The four companies were based in Shenzhen and Xiamen and supplied the majority of the e-cigarette oil in the Chinese market, according to Zhou.

In recent years, sales of electronic cigarettes have grown by more than 300 percent annually, but supervision of the industry is still weak, Zhou said.

Most of the oil sold in China is imported, he said.

Twenty people have been placed under criminal detention following the raid, and further investigation is underway.

Big tobacco’s push to legalise e-cigarettes needs to be quashed immediately

If Philip Morris truly believed it’s push to legalise e-cigarettes containing nicotine in this country had merit it would be making its case publicly and under its own name.

http://www.canberratimes.com.au/comment/ct-editorial/big-tobaccos-push-to-legalise-ecigarettes-needs-to-be-quashed-immediately-20170713-gxaow8.html

The fact the tobacco giant is using its catspaw smokers’ rights lobby group “I Deserve To Be Heard” to lend the argument the dubious legitimacy of contrived popular support is, in itself, a good reason for the Federal Government to refuse to give this matter any oxygen.

Another is that in the almost 500 years since Spanish merchants introduced tobacco to Europe from the New World big tobacco’s track record of advocating anything in the public interest has been appalling.

It’s a pretty good bet, just on the historical record, that if Philip Morris thinks it would benefit from the legalisation of e-cigarettes there’s likely some sort of downside for the broader society.

Despite the handsome revenues governments rake in from the taxes, levies and charges imposed on what is arguably the most deadly mass consumption product available for public sale, the industry, and its users, always come out ahead.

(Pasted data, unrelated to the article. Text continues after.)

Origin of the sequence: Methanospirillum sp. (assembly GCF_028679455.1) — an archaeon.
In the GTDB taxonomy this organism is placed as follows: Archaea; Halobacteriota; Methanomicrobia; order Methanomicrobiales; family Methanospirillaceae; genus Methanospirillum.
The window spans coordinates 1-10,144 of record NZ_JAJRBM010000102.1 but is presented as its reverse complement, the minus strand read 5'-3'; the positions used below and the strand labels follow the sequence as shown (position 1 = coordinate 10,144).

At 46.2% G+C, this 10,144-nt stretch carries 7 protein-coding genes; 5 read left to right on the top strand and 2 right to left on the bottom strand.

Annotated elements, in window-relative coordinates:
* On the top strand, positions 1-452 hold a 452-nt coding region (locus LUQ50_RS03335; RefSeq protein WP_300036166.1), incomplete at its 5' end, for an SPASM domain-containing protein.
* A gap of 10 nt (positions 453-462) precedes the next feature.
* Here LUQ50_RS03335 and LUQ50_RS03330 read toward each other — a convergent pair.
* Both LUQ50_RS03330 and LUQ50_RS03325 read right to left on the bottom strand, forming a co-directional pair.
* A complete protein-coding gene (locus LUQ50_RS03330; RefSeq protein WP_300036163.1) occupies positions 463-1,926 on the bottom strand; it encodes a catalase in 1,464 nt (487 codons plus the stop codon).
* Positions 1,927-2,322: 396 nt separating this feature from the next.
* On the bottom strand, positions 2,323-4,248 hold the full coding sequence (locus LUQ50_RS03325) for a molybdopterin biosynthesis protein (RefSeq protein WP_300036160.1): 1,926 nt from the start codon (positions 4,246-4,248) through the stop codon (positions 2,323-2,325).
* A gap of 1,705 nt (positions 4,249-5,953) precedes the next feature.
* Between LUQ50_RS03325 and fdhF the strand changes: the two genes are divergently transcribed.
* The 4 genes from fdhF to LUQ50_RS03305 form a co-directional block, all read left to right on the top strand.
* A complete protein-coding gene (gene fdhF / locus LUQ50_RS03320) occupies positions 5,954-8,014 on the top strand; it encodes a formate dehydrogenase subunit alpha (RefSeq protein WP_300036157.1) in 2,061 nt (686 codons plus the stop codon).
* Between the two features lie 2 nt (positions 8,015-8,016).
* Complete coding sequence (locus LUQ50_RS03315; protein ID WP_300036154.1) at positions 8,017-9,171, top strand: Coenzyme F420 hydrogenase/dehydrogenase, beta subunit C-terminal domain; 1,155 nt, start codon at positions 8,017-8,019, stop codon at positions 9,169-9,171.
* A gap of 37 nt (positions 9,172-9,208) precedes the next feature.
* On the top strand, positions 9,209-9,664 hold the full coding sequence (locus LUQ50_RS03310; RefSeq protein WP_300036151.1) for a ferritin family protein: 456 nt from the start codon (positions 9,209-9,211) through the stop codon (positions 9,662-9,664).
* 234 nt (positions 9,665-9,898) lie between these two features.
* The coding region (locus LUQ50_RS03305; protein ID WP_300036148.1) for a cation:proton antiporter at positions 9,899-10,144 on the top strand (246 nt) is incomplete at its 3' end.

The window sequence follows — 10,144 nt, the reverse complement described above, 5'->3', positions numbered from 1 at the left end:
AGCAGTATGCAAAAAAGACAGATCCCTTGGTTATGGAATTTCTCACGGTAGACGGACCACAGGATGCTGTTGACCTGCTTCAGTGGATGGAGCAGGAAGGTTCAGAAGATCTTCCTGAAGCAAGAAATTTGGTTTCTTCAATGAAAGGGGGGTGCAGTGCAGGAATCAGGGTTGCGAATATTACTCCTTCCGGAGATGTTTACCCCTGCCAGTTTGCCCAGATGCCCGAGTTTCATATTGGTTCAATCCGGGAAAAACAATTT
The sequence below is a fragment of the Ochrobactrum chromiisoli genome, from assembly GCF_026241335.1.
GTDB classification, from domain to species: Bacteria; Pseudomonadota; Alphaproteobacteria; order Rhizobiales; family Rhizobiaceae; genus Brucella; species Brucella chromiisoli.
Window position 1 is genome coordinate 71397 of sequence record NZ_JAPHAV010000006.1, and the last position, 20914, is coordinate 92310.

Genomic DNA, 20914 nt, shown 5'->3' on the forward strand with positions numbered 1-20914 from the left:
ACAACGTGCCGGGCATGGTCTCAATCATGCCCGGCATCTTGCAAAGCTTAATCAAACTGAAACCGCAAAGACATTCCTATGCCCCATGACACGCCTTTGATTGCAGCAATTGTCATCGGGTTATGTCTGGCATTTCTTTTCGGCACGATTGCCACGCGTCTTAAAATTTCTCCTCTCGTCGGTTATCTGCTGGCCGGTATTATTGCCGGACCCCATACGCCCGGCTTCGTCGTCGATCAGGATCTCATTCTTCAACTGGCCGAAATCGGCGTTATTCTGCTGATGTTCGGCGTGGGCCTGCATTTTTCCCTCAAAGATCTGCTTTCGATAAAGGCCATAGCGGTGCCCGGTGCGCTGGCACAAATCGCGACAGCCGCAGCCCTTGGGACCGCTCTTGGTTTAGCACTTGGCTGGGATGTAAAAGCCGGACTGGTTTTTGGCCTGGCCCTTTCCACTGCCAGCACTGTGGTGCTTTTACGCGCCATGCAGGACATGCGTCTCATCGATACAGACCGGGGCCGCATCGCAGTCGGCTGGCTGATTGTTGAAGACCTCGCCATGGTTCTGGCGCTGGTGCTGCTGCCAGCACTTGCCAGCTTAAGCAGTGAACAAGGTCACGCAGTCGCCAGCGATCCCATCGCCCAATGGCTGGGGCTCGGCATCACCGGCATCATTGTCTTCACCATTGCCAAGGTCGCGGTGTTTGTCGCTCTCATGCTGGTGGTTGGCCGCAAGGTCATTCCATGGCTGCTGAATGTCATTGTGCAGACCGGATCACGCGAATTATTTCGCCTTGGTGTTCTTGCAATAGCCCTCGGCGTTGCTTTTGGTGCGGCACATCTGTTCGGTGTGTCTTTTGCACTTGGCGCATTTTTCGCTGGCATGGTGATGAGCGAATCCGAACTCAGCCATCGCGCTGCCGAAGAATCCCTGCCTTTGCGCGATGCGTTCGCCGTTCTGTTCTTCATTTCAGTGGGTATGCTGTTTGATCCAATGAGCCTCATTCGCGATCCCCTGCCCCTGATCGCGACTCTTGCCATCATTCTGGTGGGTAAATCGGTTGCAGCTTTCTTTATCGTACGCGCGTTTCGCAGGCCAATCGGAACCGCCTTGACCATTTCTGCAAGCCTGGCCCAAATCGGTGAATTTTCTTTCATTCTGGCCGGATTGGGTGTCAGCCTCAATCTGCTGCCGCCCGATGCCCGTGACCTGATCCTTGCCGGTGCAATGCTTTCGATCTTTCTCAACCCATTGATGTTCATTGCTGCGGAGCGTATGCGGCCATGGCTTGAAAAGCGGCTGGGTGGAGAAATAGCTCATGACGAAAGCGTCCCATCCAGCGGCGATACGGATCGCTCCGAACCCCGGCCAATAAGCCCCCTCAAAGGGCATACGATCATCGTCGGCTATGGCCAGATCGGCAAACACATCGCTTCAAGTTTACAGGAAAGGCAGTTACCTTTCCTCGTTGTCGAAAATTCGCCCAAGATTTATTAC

The costs to other taxpayers from picking up the burden of additional healthcare and lost productivity arising from the chronic illnesses and early deaths caused by consumption on tobacco products far outweigh the revenues that come in.

An estimated 15,000 Australians die of smoking related causes each year at a cost to the community, in terms of health expenditure and economic costs, of $31.5 billion a year. This is almost three times the roughly $12 billion spent on tobacco products in Australia in 2015.

This is not a message big tobacco is keen to spread. Instead, by enlisting proxies from the nicotine-using and “vaping” communities, it is trying to play this as a “free speech” and “freedom of choice” issue.

That is not the case. Public health was, is and must always be, the core issue in the smoking debate. Everything else, as was demonstrated by the industry’s failed bid to overturn plain packaging, is a side show.

Health concerns were behind the many initiatives, including increased prices, that have seen Australian smoking rates fall to less than 13 per cent compared to 1945 when 72 per cent of males and 26 per cent of females smoked.

Today’s battle is not so much to wean the last hard core smokers off the habit as it is to stop young people from taking it up.

This is why e-cigarettes, which could be touted as a “reduced risk” and potentially “cool” way to imbibe must stay banned.

If legalised they would simply serve as yet another gateway towards the use of the traditional product.